The Czech government has moved to address one of the frequent woes of foreign tourists in the Czech Republic –losing money in a disadvantageous exchange rate transaction. Under the approved amendment to the Foreign Exchange Act, multiple exchange rates will no longer be allowed and clients will be able to withdraw from a disadvantageous transaction within two hours of making it.
Tourists looking to exchange money in Prague don’t have to go far, there are exchange booths and money changing machines at every corner. However poor regulation of this business, multiple exchange rates and hidden commission fees often result in tourists feeling they have been ripped off. Under the present regulation once the transaction has been concluded and the money has changed hands there is no recourse.
Now the government has approved a series of changes to the rules for exchanging money aiming to protect clients. Under the proposed amendment, a client will have the right to withdraw from a transaction of up to 1,000 euros within two hours of exchanging the money. Should the respective booth or office be closed the client has six months in which to address the situation.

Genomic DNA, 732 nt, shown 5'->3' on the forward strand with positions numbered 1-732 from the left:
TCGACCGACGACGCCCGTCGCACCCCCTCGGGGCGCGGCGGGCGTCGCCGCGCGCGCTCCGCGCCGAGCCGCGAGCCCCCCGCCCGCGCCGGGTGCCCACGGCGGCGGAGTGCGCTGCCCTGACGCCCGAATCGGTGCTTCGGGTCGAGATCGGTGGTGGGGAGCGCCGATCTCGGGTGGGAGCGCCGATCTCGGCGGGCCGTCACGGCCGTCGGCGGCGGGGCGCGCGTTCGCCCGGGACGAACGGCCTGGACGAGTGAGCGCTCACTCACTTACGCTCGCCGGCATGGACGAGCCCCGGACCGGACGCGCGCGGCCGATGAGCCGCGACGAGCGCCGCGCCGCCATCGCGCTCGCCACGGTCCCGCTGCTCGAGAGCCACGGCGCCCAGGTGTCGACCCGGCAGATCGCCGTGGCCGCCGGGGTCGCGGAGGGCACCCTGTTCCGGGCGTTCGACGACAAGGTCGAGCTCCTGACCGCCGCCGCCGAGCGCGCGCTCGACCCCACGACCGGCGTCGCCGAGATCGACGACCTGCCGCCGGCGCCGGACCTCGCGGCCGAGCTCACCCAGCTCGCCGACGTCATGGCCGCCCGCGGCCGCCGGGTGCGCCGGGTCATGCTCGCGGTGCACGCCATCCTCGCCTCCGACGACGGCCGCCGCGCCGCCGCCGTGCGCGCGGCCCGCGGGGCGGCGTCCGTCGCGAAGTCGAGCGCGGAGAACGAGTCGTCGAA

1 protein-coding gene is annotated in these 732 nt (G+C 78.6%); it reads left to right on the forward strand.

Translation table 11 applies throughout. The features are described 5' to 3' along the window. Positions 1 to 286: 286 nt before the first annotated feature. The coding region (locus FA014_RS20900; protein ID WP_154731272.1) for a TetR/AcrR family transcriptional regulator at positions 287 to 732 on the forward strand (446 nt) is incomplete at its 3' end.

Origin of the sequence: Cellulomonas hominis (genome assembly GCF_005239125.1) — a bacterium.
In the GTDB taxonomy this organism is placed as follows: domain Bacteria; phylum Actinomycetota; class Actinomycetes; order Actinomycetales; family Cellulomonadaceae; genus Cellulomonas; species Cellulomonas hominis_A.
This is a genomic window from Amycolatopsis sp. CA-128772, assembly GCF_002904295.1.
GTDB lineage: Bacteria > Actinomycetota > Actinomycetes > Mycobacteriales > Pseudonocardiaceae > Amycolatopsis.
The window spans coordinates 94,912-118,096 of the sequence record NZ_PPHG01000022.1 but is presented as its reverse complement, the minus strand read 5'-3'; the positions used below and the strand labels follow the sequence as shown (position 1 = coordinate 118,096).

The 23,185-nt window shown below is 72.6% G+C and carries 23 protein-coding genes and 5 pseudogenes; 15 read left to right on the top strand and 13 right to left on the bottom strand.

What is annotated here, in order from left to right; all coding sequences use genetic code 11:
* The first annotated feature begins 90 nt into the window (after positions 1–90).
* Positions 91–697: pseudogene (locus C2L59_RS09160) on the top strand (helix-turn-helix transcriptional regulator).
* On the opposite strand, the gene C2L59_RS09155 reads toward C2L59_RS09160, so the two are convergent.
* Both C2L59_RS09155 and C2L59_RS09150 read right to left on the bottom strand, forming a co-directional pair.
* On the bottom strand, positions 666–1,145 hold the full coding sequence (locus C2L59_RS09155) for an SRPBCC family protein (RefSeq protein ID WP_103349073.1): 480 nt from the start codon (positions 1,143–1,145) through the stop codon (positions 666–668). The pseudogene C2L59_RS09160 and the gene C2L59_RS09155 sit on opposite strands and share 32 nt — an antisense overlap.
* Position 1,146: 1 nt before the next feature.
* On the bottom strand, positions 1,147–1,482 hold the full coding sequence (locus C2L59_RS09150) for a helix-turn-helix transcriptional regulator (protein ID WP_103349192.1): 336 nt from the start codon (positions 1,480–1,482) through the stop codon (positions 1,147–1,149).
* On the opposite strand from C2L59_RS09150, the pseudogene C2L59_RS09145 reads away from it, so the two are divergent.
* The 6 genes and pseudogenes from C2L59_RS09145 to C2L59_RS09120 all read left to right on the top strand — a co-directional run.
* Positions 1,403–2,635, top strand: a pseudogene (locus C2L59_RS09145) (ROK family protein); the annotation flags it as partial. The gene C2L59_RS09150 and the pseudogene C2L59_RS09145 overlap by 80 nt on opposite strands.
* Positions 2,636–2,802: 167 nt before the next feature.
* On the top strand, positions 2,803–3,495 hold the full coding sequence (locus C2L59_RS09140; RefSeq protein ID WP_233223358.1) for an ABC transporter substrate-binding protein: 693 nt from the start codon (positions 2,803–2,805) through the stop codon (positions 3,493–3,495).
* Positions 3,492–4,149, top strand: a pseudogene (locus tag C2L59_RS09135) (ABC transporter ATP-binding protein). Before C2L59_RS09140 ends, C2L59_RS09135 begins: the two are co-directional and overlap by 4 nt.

While most Czechs who use exchange offices are aware of the pitfalls, foreigners are often confused as to the conditions elsewhere and make a fast and bad decision on the spot. Prime Minister Andrej Babis said the proposed changes should protect clients from losing money in this way and improve the Czech capital’s reputation.
The changes also apply to bank machines, since clients wanting to reverse their decision would have three days to go to a regular office of the given machine operator.
Exchange booths will no longer be able to advertise multiple or VIP exchange rates, and will only be able to post one rate. And there should be no commission fee so that clients will be able to calculate exactly how much they would get without being surprised by hidden fees. The measures were proposed in cooperation with the Czech National Bank which supervises exchange offices.
The respective amendment will now go to the lower house and Senate for approval and will need to be signed by the president before coming into force.